NBP retirees plead for justice as pension stagnation persists

ISLAMABAD: In a saga spanning 24 years, thousands of former employees of the National Bank of Pakistan (NBP) find themselves entangled in a relentless pursuit for the enhancement of their pensions.

The odyssey began in 1999 when the NBP management, through an order, reduced pensions to nearly 33%, despite an earlier pension scheme launched by the federal government in 1977.

In a significant development in September 2017, the Supreme Court issued an order directing the state-owned bank to boost pensions for its retired employees. However, the bank filed a review petition with the apex court in early 2018, initiating a protracted legal battle that has left retirees in financial limbo.

A retired NBP officer lamented the prolonged legal proceedings, highlighting that the petition has languished in the Supreme Court for over five and a half years.

He said that approximately 11,000 pensioners and 3,000 widows anxiously await a resolution with the hope that a livable pension will be granted.

Tragically, he said the toll of time has claimed the lives of 1,000 pensioners while the case remained mired in different courts.

Retired bank official Ansari recounted the arduous journey, noting that the pension dispute took about 12 years to decide, emphasizing the challenges faced by retirees who had already spent decades in service.

Naseer Khan, another retired NBP official, emphasized the dire circumstances, asserting that survival on the reduced pension has become nearly impossible.

He appealed to the apex court to swiftly resolve the matter, offering much-needed relief to the retirees who find themselves grappling with financial uncertainties.

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Despite the Supreme Court setting a hearing date for Wednesday, the legal battle persists.

Salman Akram Raja, counsel for the NBP retired employees, expressed frustration, revealing that the NBP’s legal team has filed a plea seeking adjournment of the hearing.

Raja accused the NBP of waiting for the natural demise of retired employees, insinuating a callous approach to the retirees’ plight.

Highlighting the stark contrast between the inflation rate, which has surged 400 times since 1999, and the frozen pensions, Raja underscored the financial strain on retired employees, whose pensions remain fixed at 33% of the total.

The retirees, he said in their twilight years, continue to grapple with uncertainty, hoping that the wheels of justice will turn in their favour.

In 1977, the federal government laid the foundation for a pension scheme, stipulating that executives and officers of nationalized banks would receive a pension at a rate of 70% of average emoluments upon completing 30 years of qualifying service, with a minimum service requirement of 10 years. This pension scheme was implemented with effect from May 1, 1977.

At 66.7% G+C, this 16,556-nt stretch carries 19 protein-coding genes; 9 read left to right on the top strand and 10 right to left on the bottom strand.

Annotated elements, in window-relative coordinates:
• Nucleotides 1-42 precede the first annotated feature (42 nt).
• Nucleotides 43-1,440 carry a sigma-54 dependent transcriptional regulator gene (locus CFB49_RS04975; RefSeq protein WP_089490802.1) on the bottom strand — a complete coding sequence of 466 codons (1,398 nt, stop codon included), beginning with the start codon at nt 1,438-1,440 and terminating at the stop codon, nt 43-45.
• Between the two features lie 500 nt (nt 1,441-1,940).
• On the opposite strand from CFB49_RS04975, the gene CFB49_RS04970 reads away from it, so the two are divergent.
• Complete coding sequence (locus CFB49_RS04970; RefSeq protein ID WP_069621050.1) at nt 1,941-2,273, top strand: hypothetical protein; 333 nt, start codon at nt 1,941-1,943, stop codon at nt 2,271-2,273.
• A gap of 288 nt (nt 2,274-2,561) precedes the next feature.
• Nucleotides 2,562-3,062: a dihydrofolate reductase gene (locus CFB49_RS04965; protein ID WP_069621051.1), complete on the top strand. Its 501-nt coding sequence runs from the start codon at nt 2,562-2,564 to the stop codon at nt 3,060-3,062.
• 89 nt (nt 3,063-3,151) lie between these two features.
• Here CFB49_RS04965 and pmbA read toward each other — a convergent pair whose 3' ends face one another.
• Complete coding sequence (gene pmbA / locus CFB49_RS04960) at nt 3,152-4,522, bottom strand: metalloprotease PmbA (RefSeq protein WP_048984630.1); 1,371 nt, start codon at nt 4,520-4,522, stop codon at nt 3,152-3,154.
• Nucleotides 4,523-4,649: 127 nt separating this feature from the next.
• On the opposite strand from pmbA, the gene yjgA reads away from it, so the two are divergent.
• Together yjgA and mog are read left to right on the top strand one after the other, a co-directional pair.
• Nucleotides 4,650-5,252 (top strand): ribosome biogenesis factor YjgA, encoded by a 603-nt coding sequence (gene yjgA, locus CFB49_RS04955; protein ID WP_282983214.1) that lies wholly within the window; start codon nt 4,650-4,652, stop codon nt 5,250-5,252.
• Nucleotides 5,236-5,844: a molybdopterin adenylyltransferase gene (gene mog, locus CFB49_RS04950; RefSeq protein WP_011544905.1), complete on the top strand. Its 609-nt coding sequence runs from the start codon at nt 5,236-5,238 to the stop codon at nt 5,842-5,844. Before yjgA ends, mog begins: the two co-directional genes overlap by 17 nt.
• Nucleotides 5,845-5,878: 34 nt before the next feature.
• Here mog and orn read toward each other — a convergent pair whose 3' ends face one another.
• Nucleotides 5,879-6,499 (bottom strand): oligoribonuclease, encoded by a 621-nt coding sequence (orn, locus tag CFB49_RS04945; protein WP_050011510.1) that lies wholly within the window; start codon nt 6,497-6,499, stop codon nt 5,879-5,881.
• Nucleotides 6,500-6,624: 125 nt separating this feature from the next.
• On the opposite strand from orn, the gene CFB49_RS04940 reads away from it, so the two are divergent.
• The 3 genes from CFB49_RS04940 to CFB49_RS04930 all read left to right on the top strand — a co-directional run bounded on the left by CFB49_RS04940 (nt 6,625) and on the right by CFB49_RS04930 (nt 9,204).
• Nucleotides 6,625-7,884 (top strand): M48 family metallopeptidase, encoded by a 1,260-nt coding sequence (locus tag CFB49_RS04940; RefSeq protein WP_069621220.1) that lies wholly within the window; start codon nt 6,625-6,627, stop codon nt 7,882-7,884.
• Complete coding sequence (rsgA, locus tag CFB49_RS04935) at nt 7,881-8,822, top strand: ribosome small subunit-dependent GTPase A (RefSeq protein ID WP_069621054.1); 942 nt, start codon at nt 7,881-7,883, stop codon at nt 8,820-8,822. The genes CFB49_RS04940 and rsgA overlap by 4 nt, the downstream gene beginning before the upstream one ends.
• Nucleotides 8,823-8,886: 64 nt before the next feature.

The landscape underwent a seismic shift in 1997 when the Banks Nationalisation Act 1974 saw substantial amendments. The dissolution of the Pakistan Banking Council empowered nationalized bank boards of directors to determine personnel policies. Notably, the bank president gained the authority to decide employee remuneration and benefits in accordance with policies determined by the board.

In 1999, the NBP board of directors greenlit a revised pay structure for officers and executives, effective from January 1, 1999. This revision increased the basic salary from 110% to 140%, accompanied by a multitude of benefits. The new pay structure also brought about changes to the formula for monthly gross pension.

Following superannuation, a group of bank employees filed writ petitions before the Lahore and Peshawar high courts in 2010 and 2011. They sought the re-calculation of pension benefits in line with the bank’s circular dated December 26, 1977, and requested an increase in alignment with federal government allowances.

The legal battle reached a juncture on June 3, 2014, when the Peshawar High Court dismissed the petition. The court observed that petitioners could not claim benefits comparable to employees in other institutions governed by different statutes and service rules. Unsatisfied, pensioners appealed this decision before the Supreme Court.

In a significant turn, the Lahore High Court, on January 15, 2016, directed the bank to release pension benefits for the petitioners. However, the bank responded swiftly by filing intra-court appeals in January 2016. These appeals met dismissal by the Lahore High Court through its judgment on January 16, marking the latest chapter in the protracted legal ordeal surrounding the pension benefits of NBP retirees.

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